Ditto for tomatoes of your choice.  I used Costoluto Genovese just because that is my favorite. (Still.)

Peel garlic and set aside.  You could also roast this if you want that flavor.

After the tomatoes and peppers have cooled, run them through a food mill, or I suppose you could blend them with skins on, your choice.

I made small batches in the food processor so I could adjust ingredient amounts to taste:
Yield 1½ cups

1 cup roasted tomato purée
1 cup roasted sweet pepper purée
1 cup roasted hazelnuts
2 – 6 cloves of garlic ( Depends on the size of the cloves and your taste)
1 teaspoon + of smoky paprika
A glug of olive oil
Same for vinegar
½ teaspoon salt

Process in food processor until desired consistency, jar up in smallish jars the size you think you may use up in a week or so.

This type of recipe which hails from Northern Spain fits in with the farmstead kitchen and garden.  You can make it fancy, or just use what you have on hand like most farm cooks do out of necessity.

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12 Comments leave one →
  1. September 12, 2014 11:50 am

    You might be a little crazy. Heck, you might be a lot crazy. I can’t imagine getting through all those peppers and plums…and everything else. Let’s scratch “crazy” and go with “tired”. You have to be tired.

    • September 12, 2014 12:03 pm

      Yes, I’m tired and it’s hot, windy, extremely low humidity and I just noticed that the corn is ready :(, 🙂 And to add insult to injury, every other morning and on weekends the cows are out because of hunters! That adds an extra hour of unnecessary work to each day that I don’t have.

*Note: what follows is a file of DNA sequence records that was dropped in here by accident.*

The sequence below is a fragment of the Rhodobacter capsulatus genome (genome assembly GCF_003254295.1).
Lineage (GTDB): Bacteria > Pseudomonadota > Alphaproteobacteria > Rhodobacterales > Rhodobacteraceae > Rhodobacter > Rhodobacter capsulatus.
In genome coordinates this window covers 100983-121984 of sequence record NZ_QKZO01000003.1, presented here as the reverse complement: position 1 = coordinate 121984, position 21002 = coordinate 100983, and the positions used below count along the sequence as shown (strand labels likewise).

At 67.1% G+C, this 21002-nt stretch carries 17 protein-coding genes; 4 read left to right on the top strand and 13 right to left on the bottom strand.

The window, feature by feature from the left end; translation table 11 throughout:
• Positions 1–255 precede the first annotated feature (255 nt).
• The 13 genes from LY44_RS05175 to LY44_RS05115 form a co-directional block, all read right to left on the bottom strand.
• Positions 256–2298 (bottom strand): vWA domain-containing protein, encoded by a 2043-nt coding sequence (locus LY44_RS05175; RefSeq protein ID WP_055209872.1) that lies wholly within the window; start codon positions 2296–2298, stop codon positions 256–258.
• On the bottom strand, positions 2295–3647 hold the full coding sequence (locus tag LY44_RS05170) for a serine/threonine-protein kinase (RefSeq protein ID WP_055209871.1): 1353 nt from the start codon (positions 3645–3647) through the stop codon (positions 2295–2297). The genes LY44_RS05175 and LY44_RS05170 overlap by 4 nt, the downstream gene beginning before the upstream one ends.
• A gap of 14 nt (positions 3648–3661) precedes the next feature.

• September 12, 2014 12:15 pm

        Are trespassers leaving gates open or are they running wildlife that are knocking down your fences?

        • September 12, 2014 12:45 pm

          Stealthily chasing with their bows, scared deer equal scared cows 😦 No gates open yet, knock on wood, this is just the beginning with bow season, rifle is next. Lots of bent posts, and shorted out fence and bewildered and thirsty cows. I don’t own a cow now that knows to go to the springs to drink, so they get pretty thirsty with their water on the other side of the hotwire. Dipshits for days….or actually months. If it’s not hunters it’s wildcrafters 😦

  2. quilterj3 permalink
    September 12, 2014 1:29 pm

    I have had my share of chasing cows, heifers, beefers etc, but in defense of the hunters and ‘wildcrafters’ they seem to be doing the same thing we are ie. attempting to provide meat /or wild foraged plants to augment store purchases for less than all the high prices today. Please don’t get me wrong, I love your blog and share ideas and recipes you present, reading every last one of them and comments too. Johanne